Like any good economist, he’s got the numbers to back it up, too:

Naomi Schaefer Riley writes that “children of married parents are more likely to graduate high school, less likely to go to jail and more likely to delay sexual activity. And of course, children of unmarried parents are more than five times as likely to live in poverty.”

Economic writer Robert Samuelson notes that single-parent families have exploded, that more than 40 percent of births now go to the unwed, and that the flight from marriage “may have subtracted from happiness.” Citing a study from Isabel Sawhill, he notes that some unwed mothers “will have multiple partners and subject their children ‘to a degree of relationship chaos and instability that is hard to grasp.'”

Heritage Foundation economist Stephen Moore writes “that marriage with a devoted husband and wife in the home is a far better social program than food stamps, Medicaid, public housing or even all of the combined.” Moore points to a Heritage study showing how welfare households are much more likely to have no one working at all, with social assistance becoming a substitute for work.

A recent report from the American Enterprise Institute and the Institute for Family Studies, authored by W. Bradford Wilcox and Robert Lerman, reveals that married men have higher average incomes, seem to be more productive at work and work more and earn more. Wilcox and Lerman write that 51 percent of the 1980-2000 decline in male employment is due to the drop in marriage rates, and is highest among unmarried men. They find that “differing employment rates among married and unmarried men aren’t simply due to education levels or race, either.”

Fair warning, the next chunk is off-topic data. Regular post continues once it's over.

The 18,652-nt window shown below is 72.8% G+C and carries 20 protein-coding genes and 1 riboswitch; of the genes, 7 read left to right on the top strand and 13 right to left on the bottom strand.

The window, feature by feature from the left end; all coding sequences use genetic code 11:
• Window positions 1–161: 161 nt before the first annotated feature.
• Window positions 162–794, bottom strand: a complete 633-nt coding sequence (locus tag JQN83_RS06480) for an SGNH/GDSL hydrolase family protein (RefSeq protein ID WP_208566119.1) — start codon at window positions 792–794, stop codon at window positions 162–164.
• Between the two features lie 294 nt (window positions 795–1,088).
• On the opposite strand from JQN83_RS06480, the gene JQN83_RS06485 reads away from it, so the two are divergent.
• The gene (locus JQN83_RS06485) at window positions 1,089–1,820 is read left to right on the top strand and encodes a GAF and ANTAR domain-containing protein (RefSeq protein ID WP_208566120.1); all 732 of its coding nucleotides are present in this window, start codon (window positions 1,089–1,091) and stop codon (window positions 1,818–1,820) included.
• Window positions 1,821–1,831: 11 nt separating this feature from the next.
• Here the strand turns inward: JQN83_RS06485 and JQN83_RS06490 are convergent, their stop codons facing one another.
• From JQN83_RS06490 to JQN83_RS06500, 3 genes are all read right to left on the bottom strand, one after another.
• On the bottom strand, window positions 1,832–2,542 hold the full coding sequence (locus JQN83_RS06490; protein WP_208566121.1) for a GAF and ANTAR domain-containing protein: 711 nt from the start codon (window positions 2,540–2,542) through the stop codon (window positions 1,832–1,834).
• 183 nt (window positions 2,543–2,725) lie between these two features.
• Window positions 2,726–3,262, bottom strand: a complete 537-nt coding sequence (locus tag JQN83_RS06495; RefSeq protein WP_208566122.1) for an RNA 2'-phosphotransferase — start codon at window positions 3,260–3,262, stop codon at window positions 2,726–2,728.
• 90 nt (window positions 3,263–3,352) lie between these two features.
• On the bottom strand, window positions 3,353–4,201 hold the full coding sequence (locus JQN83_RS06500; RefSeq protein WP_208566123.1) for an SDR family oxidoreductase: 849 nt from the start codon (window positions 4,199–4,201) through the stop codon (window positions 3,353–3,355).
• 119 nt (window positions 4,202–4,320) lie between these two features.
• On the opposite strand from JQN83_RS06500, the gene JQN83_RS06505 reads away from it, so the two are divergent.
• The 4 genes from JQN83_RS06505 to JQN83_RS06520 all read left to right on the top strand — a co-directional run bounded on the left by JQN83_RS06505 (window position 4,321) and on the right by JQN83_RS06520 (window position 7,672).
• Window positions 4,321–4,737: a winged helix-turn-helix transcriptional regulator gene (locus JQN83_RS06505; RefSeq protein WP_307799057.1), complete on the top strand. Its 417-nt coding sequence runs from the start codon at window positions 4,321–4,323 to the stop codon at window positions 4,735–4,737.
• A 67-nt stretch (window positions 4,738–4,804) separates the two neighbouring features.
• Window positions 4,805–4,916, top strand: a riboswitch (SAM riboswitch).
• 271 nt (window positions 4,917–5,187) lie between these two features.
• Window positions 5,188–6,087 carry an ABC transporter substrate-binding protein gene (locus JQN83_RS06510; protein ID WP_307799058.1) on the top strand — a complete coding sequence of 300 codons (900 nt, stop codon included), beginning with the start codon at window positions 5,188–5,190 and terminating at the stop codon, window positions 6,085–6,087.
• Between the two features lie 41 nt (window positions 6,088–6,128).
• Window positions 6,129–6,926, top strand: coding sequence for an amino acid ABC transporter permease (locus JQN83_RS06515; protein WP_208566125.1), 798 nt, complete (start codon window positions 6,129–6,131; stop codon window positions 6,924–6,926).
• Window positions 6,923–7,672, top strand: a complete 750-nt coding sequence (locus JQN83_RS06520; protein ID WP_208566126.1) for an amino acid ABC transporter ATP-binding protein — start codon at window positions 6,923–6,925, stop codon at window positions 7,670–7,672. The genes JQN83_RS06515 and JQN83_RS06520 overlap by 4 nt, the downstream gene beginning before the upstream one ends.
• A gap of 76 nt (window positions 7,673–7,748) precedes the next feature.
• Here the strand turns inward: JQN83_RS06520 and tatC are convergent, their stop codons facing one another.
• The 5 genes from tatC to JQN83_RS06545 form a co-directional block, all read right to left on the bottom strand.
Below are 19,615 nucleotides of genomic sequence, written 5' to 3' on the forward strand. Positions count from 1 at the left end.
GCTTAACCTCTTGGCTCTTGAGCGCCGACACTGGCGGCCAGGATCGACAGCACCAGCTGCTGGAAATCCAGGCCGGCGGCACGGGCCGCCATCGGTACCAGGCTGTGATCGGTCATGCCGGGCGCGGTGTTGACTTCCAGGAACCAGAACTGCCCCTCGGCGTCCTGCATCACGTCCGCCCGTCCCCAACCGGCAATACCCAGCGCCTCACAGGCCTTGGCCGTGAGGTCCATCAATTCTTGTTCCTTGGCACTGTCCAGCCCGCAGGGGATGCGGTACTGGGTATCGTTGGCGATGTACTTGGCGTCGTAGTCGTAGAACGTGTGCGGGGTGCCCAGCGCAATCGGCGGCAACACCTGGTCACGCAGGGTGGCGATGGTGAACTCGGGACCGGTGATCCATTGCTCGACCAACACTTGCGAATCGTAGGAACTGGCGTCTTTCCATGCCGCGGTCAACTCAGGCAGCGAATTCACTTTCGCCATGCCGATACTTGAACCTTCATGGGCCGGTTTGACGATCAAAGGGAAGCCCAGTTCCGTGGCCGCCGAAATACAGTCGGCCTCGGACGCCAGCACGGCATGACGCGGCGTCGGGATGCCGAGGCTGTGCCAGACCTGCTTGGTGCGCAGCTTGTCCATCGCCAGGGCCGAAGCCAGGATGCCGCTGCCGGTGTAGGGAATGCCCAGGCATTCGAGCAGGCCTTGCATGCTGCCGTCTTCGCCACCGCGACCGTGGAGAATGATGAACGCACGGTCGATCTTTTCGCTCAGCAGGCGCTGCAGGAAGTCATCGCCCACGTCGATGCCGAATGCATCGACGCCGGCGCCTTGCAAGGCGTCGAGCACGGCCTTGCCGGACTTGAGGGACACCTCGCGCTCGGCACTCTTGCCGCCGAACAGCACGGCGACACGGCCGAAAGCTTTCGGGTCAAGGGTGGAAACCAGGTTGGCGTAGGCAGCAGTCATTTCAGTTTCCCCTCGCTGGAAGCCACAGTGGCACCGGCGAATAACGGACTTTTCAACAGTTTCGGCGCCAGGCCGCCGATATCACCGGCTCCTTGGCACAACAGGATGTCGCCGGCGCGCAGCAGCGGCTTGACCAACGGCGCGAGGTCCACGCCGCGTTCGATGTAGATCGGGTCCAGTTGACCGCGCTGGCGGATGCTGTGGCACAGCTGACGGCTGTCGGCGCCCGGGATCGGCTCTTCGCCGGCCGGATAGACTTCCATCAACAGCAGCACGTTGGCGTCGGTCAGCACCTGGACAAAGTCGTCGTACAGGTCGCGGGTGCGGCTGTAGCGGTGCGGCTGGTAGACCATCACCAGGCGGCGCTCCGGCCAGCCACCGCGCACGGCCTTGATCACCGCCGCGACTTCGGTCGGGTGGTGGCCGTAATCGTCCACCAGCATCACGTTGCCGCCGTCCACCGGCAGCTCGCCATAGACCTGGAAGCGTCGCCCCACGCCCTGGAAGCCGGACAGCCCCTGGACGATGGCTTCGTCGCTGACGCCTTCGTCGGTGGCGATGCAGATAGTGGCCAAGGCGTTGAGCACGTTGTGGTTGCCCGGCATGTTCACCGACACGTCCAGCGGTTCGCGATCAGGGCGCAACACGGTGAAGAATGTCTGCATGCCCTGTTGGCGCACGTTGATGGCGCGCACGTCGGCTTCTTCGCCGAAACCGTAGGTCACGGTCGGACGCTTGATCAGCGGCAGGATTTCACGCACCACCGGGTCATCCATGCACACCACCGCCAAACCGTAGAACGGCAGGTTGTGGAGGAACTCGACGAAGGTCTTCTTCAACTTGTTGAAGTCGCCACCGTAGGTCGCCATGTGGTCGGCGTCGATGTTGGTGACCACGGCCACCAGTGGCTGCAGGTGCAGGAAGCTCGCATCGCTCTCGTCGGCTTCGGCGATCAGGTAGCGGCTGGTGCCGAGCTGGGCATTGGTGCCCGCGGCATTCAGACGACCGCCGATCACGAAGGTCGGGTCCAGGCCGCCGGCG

They conclude: “Promoting the importance of marriage, looking for ways to reduce marriage penalties in current means-tested welfare programs and engaging leaders at every level to find ways to strengthen marriage in their communities, are other critical steps to take to restore a culture of marriage.”

I’ll only add this, as I did at the Coolidge Foundation dinner: While restoring economic growth may be the great challenge of our time, this goal will never be realized until we restore marriage.

In short, marriage is pro-growth. We can’t do without it.

In case you missed it, there was a nice new study linking marriage to economic growth. It was put out by the American Enterprise Institute, a fiscally conservative think tank. It’s getting to be that fiscal conservatives are more interested in social conservatism than the reverse. Now if only we could get pro-lifers and pro-natural-marriage people to come towards lower taxes, smaller government, less restrictive regulations and a stronger dollar. How about it, social conservatives? Can you you run your family better when government leaves you more money in your pocket? Fiscal conservatism and social conservatism go together like peanut butter and jelly.